In a January FoxNews Republican primary debate, Ted Cruz raised eyebrows by alluding to Donald Trump’s “New York values,” pointing out that the New York tycoon’s ethos is diametrically opposed to that of millions of small town American voters.
While Cruz’s comments may have struck a nerve for Trump supporters, it appears that Donald Trump’s New York values are decidedly different from even his fellow New Yorkers. That or his wealth is much more comparable to his fellow New Yorkers than he would have everyone believe.
According to the Associated Press, Donald Trump has allegedly been receiving tax credits that legitimately only belong to middle to lower income New Yorkers – those with an income of less than $500,000.
The tax credit is a $302 partial exemption from school property taxes. The exemption was restricted to exclude higher income taxpayers in 2010. That year, Mr. Trump stopped applying for the small exemption. However, in 2013, 2014, and 2015, he suddenly began receiving the benefits that only apply to those taking in less than $500,000.
What makes this triviality so interesting is that recipients of this benefit are required to provide proof of their income when questioned about their eligibility, and yet Mr. Trump has repeatedly refused to allow his tax returns to be reviewed.
Although it would seem that such a small amount would be peanuts to the real estate mogul, the issue is attracting attention to an area that has won “The Donald” major support – his perceived wealth.
Amy Spitalnick, a New York City spokesperson, said, “Mr. Trump should not have received this benefit after the income limit law changed, and he should immediately return its value to state taxpayers.” She’s right; unless, of course, Mr. Trump’s income is indeed less than $500,000. Unfortunately, it’s impossible to know, since the tax returns that would settle the matter are under wraps.
Trump Tax Returns: Volatile, Desirable, and Elusive – But Why?
“The only way to confirm he was entitled to this was by looking at his tax returns,” a New York attorney with Wagner Berkow LLP commented. Unfortunately, Mr. Trump has made it clear that he is unwilling to make his tax returns available for review – either for his political opponents or for fact-checkers eager to see if he does, in fact, qualify for the $302 tax credit.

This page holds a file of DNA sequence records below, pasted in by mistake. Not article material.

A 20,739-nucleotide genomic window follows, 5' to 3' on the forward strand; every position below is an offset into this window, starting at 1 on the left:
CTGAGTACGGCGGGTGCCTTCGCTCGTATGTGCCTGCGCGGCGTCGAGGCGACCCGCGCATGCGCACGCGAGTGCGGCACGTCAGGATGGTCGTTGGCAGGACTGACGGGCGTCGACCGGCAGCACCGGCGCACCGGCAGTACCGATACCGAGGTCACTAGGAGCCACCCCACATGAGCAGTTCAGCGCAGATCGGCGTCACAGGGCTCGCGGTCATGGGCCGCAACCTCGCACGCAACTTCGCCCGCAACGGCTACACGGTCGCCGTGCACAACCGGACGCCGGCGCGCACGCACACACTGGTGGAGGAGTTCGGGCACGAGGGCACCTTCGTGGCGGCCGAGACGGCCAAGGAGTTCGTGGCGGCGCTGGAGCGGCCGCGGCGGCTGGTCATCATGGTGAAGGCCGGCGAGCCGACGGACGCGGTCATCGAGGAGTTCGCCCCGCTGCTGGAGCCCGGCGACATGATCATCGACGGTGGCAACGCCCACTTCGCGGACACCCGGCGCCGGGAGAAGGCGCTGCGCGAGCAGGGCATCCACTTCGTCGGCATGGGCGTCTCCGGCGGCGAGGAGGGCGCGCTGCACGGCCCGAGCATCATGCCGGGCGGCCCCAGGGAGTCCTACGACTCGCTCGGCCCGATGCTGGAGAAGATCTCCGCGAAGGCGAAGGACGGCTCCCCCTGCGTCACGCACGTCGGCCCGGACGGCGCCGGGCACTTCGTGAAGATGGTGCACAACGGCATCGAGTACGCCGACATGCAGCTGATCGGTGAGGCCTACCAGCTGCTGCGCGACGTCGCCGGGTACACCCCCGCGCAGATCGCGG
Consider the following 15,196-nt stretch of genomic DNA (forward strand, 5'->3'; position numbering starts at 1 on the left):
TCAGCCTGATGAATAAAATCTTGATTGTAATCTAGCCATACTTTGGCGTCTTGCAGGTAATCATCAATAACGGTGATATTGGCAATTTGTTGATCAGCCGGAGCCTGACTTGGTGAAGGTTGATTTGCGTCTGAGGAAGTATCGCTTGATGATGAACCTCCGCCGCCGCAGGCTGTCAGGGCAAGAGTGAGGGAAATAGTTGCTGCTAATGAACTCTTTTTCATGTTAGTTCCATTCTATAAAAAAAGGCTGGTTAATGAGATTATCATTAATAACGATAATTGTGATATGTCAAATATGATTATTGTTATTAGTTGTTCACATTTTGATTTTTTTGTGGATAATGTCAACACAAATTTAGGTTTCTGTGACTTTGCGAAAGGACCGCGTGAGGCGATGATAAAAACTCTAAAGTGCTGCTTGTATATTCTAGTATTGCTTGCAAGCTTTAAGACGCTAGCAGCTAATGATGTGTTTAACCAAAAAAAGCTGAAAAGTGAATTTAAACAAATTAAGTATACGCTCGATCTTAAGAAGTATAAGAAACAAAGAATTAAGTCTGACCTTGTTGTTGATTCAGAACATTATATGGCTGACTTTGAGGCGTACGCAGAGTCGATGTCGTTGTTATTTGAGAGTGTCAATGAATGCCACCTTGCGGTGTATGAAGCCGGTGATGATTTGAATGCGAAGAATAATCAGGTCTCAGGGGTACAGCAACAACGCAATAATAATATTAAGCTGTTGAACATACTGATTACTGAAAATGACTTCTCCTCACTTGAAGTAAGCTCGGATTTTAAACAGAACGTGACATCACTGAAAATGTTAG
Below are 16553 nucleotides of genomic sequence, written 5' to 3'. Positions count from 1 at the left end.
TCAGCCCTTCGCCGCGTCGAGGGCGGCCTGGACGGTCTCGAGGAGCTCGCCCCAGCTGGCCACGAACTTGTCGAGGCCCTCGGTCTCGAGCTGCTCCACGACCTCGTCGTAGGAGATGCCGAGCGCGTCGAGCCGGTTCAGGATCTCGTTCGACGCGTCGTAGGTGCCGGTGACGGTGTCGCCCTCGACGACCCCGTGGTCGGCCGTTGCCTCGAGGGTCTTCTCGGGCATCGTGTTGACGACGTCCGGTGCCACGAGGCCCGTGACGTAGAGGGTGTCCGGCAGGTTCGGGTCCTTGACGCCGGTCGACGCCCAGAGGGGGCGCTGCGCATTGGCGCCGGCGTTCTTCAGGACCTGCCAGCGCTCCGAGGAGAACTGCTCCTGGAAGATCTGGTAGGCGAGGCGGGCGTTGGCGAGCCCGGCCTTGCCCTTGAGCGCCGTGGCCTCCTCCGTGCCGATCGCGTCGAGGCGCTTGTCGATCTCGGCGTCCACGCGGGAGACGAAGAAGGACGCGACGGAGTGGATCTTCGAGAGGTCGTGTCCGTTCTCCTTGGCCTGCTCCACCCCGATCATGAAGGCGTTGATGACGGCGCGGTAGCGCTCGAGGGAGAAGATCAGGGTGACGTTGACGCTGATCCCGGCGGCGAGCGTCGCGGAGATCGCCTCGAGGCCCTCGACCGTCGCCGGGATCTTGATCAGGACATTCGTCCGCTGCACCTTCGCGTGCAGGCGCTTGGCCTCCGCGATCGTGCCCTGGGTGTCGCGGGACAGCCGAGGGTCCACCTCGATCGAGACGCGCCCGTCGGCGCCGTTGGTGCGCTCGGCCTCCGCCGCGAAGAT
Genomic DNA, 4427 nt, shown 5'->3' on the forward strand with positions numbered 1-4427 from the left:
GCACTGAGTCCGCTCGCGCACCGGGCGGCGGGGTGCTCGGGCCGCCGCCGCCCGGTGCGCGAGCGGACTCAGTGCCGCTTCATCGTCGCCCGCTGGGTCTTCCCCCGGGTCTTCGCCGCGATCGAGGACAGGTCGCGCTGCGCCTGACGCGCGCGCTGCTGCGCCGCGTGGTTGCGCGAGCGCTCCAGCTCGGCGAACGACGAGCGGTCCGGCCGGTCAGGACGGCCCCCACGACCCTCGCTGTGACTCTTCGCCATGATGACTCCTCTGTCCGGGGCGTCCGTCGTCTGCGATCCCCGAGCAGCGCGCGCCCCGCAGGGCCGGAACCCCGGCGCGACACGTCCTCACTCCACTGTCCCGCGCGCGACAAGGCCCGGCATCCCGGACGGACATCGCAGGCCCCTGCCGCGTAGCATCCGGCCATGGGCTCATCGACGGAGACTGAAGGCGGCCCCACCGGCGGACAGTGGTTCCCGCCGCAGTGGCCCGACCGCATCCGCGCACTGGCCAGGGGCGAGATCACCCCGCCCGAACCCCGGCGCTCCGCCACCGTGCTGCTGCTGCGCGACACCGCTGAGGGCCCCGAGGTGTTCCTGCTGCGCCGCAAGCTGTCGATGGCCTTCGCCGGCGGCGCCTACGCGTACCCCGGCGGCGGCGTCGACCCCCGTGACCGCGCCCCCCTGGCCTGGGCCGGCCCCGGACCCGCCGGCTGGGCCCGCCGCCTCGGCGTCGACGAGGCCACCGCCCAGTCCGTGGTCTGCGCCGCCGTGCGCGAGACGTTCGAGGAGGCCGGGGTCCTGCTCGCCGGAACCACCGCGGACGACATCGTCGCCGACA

It’s not easy to get Mr. Trump to share his tax returns, as his political opponents are discovering. Despite repeated jabs and provocative tax revelations of their own, Trump’s Republican rivals have been unable to tempt him to provide public access to his tax records.
While some tax professionals can understand why the financier is so close-fisted with his records, others speculate about how much he has to lose by withholding them. Former presidential candidate Mitt Romney said, “I think there’s something there. Either he’s not anywhere near as wealthy as he says he is or he hasn’t been paying the kind of taxes we would expect him to pay, or perhaps he hasn’t been giving money to the vets or to the disabled like he’s been telling us he’s doing.”
Republican presidential candidate Ted Cruz took it a step further, reminding the world of old stories of Trump/mob connections.
The Mob and the Don
According to Wayne Barrett, a New York investigative journalist who wrote the 1992 book, “Trump: The Deals and the Downfall, “There was a certain amount of mob association during which the father and he were building, which was very difficult to avoid in the New York construction world.”
He continued, “[Trump] went out of his way not to avoid them, but to increase them.” Barrett’s book, which faced intense scrutiny by legal experts, hasn’t even been read by its subject, Donald Trump. Still, Barrett portrays Trump as one who had no qualms making friends with unsavory underworld types. He said, “While dealing with the concrete cartel was inevitable for any developer in the period when Trump Tower was built, Donald took the relationship several steps further than he had to.”
This history makes Cruz’s guess seem plausible, although others doubt that connections to the mob could be deduced from a government tax document.
If Not the Mafia, Then What?
It’s entirely possible that Trump’s reluctance to reveal his tax records comes from a legitimate desire to follow the counsel of his attorneys. Still, with the presidency at stake, many people believe he owes it to his voters to offer the transparency that the tax returns would provide.